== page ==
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Mercer Island, Washington

From Wikipedia, the free encyclopedia

Mercer Island, Washington
Aerial view of Mercer Island from the north
Aerial view of Mercer Island from the north
Location of Mercer Island in King County, Washington
Location of Mercer Island in King County, Washington
Coordinates: 47°34′39″N 122°12′43.2″W / 47.57750°N 122.212000°W / 47.57750; -122.212000
CountryUnited States
 • MayorBenson Wong
 • Total12.90 sq mi (33.41 km2)
 • Land6.38 sq mi (16.53 km2)
 • Water6.52 sq mi (16.88 km2)
Elevation338 ft (103 m)
 • Total22,699
 • Estimate 
 • Density4,056.71/sq mi (1,566.39/km2)
Time zoneUTC-8 (Pacific (PST))
 • Summer (DST)UTC-7 (PDT)
ZIP code
Area code(s)206
FIPS code53-45005
GNIS feature ID1512455[5]
Map of Mercer Island
Map of Mercer Island

Mercer Island is a city in King County, Washington, United States, located on an island of the same name in the southern portion of Lake Washington. Mercer Island is in the Seattle Metropolitan Area,[6] with Seattle to its west and Bellevue to its east.

Mercer Island is connected to the mainland on both sides by bridges carrying Interstate 90, with the city of Seattle to the west and the city of Bellevue to the east. The Lacey V. Murrow Memorial Bridge and the parallel Homer M. Hadley Memorial Bridge are floating bridges that span Lake Washington and carry, respectively, eastbound and westbound lanes of Interstate 90 and connect Mercer Island to the northern portion of Seattle's South End. I-90 traverses the northern portion of Mercer Island and is then carried from the island to Bellevue over the East Channel of Lake Washington by the East Channel Bridge. Mercer Island is located closer to Bellevue than it is to Seattle, and is therefore often considered to be part of King County's Eastside.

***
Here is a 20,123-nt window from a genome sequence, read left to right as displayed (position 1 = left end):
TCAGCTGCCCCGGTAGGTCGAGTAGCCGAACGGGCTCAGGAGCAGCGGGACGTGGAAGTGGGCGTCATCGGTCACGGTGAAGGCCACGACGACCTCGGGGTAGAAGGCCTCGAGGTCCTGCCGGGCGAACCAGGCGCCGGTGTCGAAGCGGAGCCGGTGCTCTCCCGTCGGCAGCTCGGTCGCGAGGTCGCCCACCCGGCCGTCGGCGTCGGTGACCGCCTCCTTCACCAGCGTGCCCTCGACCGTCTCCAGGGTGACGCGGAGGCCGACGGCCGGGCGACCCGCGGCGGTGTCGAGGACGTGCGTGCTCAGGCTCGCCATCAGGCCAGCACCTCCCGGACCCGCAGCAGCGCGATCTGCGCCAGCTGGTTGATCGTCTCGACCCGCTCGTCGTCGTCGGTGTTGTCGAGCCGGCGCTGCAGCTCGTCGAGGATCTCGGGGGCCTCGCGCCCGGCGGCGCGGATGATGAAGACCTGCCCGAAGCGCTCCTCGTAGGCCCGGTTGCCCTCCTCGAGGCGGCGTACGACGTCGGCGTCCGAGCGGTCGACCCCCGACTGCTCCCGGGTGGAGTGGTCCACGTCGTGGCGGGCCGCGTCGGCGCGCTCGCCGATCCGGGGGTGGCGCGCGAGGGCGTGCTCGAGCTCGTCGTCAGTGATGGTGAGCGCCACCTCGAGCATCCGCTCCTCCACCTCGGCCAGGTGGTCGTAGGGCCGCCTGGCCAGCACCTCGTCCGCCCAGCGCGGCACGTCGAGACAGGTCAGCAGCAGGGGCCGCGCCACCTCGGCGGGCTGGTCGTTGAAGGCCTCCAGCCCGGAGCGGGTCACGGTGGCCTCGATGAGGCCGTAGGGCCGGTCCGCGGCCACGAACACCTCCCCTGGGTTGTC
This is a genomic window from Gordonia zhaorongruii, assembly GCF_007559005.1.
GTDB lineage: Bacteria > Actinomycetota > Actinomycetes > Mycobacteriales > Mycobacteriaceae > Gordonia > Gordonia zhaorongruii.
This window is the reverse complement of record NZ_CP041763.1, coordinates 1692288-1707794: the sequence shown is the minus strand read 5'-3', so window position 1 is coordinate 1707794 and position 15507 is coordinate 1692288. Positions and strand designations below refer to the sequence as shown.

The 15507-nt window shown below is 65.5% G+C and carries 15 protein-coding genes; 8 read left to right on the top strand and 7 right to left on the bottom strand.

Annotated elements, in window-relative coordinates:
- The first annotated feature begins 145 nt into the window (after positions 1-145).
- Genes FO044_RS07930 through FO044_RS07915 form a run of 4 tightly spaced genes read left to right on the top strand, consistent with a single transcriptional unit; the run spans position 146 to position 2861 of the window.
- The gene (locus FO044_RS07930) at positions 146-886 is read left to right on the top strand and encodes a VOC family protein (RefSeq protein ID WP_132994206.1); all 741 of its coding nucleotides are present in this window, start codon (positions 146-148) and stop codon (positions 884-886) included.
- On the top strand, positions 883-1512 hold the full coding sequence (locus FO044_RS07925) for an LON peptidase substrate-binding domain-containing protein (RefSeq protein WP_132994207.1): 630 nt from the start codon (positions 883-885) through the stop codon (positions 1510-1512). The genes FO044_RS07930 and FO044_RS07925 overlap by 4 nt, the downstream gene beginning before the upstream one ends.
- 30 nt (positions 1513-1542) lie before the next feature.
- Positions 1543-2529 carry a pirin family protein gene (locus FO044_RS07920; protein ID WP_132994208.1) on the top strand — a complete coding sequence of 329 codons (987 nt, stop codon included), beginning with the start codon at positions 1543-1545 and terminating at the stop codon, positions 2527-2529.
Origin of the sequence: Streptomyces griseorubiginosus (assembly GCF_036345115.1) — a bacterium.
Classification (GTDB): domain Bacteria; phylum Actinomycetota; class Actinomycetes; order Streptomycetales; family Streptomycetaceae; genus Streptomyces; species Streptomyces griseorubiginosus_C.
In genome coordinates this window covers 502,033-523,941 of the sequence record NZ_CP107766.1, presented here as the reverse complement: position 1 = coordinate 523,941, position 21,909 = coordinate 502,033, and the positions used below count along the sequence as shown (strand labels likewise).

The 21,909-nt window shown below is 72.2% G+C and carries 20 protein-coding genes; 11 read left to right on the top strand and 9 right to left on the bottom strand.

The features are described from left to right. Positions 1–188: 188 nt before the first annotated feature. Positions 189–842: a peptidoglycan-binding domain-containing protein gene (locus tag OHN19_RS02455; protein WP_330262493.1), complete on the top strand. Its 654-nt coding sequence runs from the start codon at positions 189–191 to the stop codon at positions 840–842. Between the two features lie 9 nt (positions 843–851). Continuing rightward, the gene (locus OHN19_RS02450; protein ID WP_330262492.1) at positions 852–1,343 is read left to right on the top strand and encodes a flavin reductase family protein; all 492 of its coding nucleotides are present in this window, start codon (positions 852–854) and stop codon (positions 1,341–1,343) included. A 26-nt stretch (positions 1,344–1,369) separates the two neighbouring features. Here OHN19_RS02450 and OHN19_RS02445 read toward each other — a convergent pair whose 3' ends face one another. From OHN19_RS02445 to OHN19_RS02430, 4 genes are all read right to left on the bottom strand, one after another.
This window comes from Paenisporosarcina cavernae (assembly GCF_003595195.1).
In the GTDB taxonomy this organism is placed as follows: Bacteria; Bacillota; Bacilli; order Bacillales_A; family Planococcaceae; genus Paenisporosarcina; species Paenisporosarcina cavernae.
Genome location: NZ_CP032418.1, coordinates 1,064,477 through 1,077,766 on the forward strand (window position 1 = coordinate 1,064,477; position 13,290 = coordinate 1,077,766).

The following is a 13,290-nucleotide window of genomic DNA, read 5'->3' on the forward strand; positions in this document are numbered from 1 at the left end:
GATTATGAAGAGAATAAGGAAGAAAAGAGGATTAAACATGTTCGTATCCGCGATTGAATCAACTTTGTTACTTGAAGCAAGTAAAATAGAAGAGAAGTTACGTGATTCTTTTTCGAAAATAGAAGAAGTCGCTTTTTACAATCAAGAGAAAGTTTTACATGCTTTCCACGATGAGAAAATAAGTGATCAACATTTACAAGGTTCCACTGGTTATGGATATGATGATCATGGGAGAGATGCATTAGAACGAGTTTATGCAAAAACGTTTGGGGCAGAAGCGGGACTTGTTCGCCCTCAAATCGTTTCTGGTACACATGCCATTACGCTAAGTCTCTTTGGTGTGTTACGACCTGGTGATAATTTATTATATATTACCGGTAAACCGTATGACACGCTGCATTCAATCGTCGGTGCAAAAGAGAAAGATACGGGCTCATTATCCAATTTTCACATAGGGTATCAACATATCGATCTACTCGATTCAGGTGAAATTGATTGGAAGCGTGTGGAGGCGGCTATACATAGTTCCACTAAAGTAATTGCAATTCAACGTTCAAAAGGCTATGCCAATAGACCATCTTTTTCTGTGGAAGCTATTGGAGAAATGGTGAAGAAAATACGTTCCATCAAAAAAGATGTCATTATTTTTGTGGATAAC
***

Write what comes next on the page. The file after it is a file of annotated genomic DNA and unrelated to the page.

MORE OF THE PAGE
The population was 22,699 at the 2010 census and an estimated 25,894 in 2019.[7] Mercer Island is the most populated island in a lake within the United States.[8][better source needed] The ZIP code 98040 is unique to Mercer Island.[9] Mercer Island has the fifth highest per-capita income in the state of Washington and is one of the 100 richest ZIP codes in the USA according to the IRS figures for Adjusted Gross Income.[10]


The western side of the island was home to two Snoqualmie villages prior to white settlement in the Puget Sound region.[11] Mercer Island, named for the Mercer family of Seattle, was first settled between 1870 and 1880. The Mercer brothers often rowed between the island and Seattle to pick berries, hunt, and fish. Those brothers, Thomas Mercer and Asa Mercer, were members of the Mercer family of Virginia. The first large settlement, East Seattle, was toward the northwest side of the island—near the McGilvara neighborhood. During 1889, a C C Calkins built a large and gilded resort, the Calkins Hotel. The hotel was reached via steamboat between Madison Park, Leschi Park, and the Eastside. Guests included President Benjamin Harrison, of 1901, amongst other well-to-do dignitaries from Seattle to the East Coast of the United States. Burned by a mysterious fire, the hotel was razed during 1908.[citation needed]

The Calkins Landing continued service and presumably aided the establishment of a more permanent population. A denser urban community with business district developed toward the central northern island between the McGilvra neighborhood and Luther Burbank Park. This community now composes the majority of the island's crest through the Middle Island neighborhood.[citation needed]